With the warming of diplomatic relations, universities are eager to work in the island nation. But first they must overcome the state’s "intellectual embargo."
A new report documents almost 250 recent attacks and threats against scholars globally, and the United States is not immune to the problem.
Conference-goers flocked to a panel on pronouncing Chinese names. Just trying, they were told, goes a long way toward helping make students feel respected and welcome.
A ban on government officials attending executive M.B.A. courses shows how unexpectedly policies that affect foreign universities can shift in China.
Many educators object to a new law that requires them to prevent the radicalization of students. But one scholar argues they’ve long ignored the problem.
To counter regional rivals, Japan’s government wants its universities to abandon their pacifist charters and be more like their American counterparts.
Bloggers who help spur the protests of the Arab Spring were sidelined by Islamist parties and military regimes. How are social media being used today?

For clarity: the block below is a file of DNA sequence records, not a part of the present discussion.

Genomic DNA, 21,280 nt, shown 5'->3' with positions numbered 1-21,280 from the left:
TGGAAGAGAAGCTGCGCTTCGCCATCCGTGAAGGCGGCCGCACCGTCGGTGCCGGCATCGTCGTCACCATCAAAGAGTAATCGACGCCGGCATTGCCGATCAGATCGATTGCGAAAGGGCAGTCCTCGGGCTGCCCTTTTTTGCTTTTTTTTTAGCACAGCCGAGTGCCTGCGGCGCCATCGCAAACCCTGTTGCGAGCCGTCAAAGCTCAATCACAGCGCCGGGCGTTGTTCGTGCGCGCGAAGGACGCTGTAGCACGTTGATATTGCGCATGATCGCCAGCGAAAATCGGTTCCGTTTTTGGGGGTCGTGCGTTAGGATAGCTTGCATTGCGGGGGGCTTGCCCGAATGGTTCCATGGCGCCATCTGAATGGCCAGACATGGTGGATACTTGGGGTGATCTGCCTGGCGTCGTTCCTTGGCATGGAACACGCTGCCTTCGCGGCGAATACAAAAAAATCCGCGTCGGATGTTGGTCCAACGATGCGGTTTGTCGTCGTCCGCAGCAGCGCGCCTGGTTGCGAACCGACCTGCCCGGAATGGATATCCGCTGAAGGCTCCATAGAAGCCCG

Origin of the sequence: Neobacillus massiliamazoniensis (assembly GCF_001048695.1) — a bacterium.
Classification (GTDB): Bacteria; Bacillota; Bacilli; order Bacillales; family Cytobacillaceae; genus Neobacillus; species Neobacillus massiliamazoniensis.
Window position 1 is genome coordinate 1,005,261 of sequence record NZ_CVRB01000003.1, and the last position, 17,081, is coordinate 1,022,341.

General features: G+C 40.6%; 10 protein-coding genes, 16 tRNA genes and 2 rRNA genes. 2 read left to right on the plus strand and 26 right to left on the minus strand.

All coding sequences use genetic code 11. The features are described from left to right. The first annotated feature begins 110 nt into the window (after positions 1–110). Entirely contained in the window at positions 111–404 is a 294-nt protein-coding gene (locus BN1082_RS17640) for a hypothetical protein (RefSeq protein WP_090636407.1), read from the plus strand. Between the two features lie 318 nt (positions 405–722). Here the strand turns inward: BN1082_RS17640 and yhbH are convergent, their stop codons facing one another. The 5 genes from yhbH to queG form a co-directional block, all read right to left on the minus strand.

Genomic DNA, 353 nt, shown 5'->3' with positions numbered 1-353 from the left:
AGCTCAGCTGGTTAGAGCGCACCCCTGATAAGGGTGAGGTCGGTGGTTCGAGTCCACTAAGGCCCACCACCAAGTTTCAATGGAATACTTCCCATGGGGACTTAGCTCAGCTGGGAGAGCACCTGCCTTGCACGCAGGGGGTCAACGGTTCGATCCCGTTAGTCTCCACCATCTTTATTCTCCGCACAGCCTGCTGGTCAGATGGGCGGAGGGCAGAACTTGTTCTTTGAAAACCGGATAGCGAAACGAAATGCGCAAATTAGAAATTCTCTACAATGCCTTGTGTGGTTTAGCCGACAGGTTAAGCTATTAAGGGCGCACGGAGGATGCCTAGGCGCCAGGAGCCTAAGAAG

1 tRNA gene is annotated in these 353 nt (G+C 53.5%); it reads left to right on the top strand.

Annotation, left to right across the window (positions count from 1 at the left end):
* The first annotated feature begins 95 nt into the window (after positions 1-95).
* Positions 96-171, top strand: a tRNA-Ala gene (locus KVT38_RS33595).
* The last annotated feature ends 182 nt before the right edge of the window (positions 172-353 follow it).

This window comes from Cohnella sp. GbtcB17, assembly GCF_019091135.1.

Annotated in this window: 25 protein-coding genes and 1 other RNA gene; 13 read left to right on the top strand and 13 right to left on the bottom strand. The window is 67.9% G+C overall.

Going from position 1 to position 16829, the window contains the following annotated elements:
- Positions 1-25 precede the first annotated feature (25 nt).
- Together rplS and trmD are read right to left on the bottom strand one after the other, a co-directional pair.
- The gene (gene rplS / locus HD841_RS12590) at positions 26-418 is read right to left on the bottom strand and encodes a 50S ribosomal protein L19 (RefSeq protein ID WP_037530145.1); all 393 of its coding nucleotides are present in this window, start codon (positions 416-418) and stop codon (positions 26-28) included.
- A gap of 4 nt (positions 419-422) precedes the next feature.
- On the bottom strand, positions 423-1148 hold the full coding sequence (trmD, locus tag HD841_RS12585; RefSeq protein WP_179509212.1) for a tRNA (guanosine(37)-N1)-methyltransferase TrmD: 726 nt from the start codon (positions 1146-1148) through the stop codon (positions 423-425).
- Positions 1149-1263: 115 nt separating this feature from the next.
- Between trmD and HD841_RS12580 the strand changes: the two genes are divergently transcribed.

There's a public perception that students from abroad are crowding out in-state undergraduates. A Chronicle analysis found little evidence to support that view.
Instead of building overseas outposts, the university will ask foreign institutions to sign on to its vision for a global hub right down the road.
A spate of publications and TV shows has put the spotlight on university philosophers, some of whom wonder if all that attention is good for the discipline.
By signing deals with China and building facilities there, are universities "accepting restrictions" on their core values? A member of Congress has questions.